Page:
Descriptive statistics were calculated for selected demographic variables. A paired, two-tailed t-test was used to calculate differences in shoulder and hip ROM and strength between preseason and postseason. Preseason to postseason changes were analyzed based on 127 individual player seasons where each athlete’s preseason data was matched to that same athlete’s postseason data. Paired, two-tailed t-test with equal variance was used to compare differences between dominant and non-dominant preseason shoulder and hip ROM and strength. Preseason averages for the pitcher group and player group were calculated using a weighted average method to account for certain athletes who completed more preseason measurements than others. For example, a weighted average value for an athlete participating for three seasons was calculated as follows:
Preseason 1+Preseason 2+Preseason 33 seasons
Unpaired two-tailed t-test assuming unequal variance was used to compare preseason pitchers to position players shoulder and hip ROM and strength. Preseason averages for pitcher and position player groups were calculated using the same weighted average method as described previously. Given the multiple t-tests performed comparing side-to-side data and pitchers to position players, a Bonferroni correction was performed to adjust the α value and minimize the likelihood of Type I error.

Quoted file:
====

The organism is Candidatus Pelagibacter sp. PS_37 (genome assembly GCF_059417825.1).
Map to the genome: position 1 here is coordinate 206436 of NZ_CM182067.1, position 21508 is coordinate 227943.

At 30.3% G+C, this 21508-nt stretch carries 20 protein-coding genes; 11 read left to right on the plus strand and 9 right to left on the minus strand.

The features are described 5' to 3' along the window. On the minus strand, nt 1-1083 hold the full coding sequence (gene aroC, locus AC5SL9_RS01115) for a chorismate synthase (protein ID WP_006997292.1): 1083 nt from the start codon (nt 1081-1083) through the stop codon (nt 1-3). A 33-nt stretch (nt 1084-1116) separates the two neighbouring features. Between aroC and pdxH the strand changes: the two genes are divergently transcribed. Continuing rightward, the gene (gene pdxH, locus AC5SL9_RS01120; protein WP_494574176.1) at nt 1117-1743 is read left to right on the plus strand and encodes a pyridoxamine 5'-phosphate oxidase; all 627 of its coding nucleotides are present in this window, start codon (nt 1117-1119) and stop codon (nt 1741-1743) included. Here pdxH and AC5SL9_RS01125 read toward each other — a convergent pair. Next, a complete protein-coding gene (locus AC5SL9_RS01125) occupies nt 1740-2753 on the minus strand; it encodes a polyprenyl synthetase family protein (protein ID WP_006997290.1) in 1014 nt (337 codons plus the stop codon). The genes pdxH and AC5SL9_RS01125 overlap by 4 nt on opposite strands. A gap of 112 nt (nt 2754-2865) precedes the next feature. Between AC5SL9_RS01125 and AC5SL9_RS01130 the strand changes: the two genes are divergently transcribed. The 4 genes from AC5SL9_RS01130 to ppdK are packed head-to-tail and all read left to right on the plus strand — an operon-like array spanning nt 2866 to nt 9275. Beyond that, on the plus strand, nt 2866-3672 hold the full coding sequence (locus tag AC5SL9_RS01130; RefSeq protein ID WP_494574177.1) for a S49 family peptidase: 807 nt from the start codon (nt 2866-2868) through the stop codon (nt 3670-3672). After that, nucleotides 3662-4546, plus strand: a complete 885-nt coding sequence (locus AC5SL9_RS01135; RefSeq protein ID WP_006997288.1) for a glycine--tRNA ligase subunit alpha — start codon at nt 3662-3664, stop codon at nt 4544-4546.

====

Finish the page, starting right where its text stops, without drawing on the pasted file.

The number of total subjects, type of player, and player seasons are shown in Table 1 along with descriptive statistics of age, weight, height, side dominance.
Preseason to Postseason Change